While Putin was in Hungary the Senate of the University of Debrecen bestowed upon him the title of Civis Honoris Causa. Because of Putin’s busy schedule, the honorary degree was handed to him in Budapest. The university awards this degree to individuals for outstanding public and/or artistic achievement. Individuals who contribute in some way to the reputation or the financial well-being of the university are also eligible. Putin allegedly received the award because “both the Hungarian government and the Russian Federation intend to assign an important role to the University of Debrecen in the Paks2 project.” There is apparently an arrangement with Rosatom that the university will create a center to train Hungarian engineers in atomic technology.

The University of Debrecen gave the first such honorary doctorate in 2012 to George Habsburg, the grandson of Charles IV, the last Hungarian king. In 2016 the recipient was Rudolf Schuster, the former president of Slovakia. A couple of days ago László Majtényi, head of the legal think tank EKINT, sarcastically inquired when the university will bestow its fourth Civis Honoris Causa to Recep Erdoğan.

Viktor Orbán and Vladimir Putin at the World Judo Championship

Some time ago the Hungarian government promised 3.5 billion forints for the restoration of Russian orthodox churches. This pleased Putin to no end, but little work has been done on the buildings. A few days prior to Putin’s arrival the government decided to expedite matters by buying the old orthodox church in Tokaj from the municipality for 313 million forints. After this purchase the Hungarian Diocese of the Russian Orthodox Church will be able to begin restoration work on the building. The money for the restoration also comes from the Hungarian government.

Political scientists who got together yesterday to discuss Russian-Hungarian relations pretty much agree on what Russia’s foreign policy aims are and how it uses Hungary to achieve its goals: weakening of the European Union and NATO, achieving acceptance of the annexation of Crimea, and ending sanctions against Russia. But when it comes to the question of Hungarian policy toward Russia, the analysts are stymied, mostly because the Orbán government doesn’t communicate in a transparent manner on the subject. They noted that the relationship between Putin and Orbán seems to be close and friendly, although others are convinced that the great friendship between the two leaders doesn’t really exist and that perhaps there is even friction between the two men.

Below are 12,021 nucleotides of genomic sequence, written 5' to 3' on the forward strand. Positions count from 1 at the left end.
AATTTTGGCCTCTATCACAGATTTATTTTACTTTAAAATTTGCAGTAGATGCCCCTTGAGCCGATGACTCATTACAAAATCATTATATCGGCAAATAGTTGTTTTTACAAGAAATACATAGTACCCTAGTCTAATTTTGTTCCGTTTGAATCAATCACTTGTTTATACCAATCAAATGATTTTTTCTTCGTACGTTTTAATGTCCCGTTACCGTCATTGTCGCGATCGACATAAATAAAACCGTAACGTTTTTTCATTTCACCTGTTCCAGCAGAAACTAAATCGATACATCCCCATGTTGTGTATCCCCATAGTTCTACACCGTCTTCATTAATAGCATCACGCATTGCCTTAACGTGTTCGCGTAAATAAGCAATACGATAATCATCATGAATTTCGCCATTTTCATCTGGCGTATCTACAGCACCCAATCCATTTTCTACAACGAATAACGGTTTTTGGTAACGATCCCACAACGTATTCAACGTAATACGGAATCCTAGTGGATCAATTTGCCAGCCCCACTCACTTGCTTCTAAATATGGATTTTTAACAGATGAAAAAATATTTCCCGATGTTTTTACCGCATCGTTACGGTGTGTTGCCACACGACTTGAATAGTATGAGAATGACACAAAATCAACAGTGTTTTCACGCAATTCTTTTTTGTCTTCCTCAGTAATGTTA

Szabolcs Vörös of Válasz is one of those journalists well versed in foreign affairs who finds this visit worrisome. He called attention to the fact that no statement was released about the visit on the government website. The only notice on the visit was released on August 28 at 2:00 p.m. by MTI, the Hungarian wire service. It quoted the press secretary of the prime minister, who announced that “after the successful Aquatic World Championships another sports event will begin in the Hungarian capital…. The prime minister on the day of the opening and on the following days will have discussions with sports and state leaders, for example with Marius Vizer, the president of the International Judo Federation; with Vladimir Putin, the honorary president of the International Judo Federation and president of Russia; with Thomas Bach, the president of the International Olympic Committee; and with Kaltma Battulga, the head of the Mongolian Judo Association and president of Mongolia.” Well, if that release isn’t strange I don’t know what is.

There’s no question that the Hungarian government was trying to minimize the visit as much as possible. I am not sure why, but this statement was truly bizarre. Mentioning Putin only after the president of the International Judo Federation and placing his position in the Federation ahead of his political status borders on the ludicrous. The Russian government refused to be a partner in this minimizing game and said that in fact it was the Hungarian government that invited the Russian president to Budapest.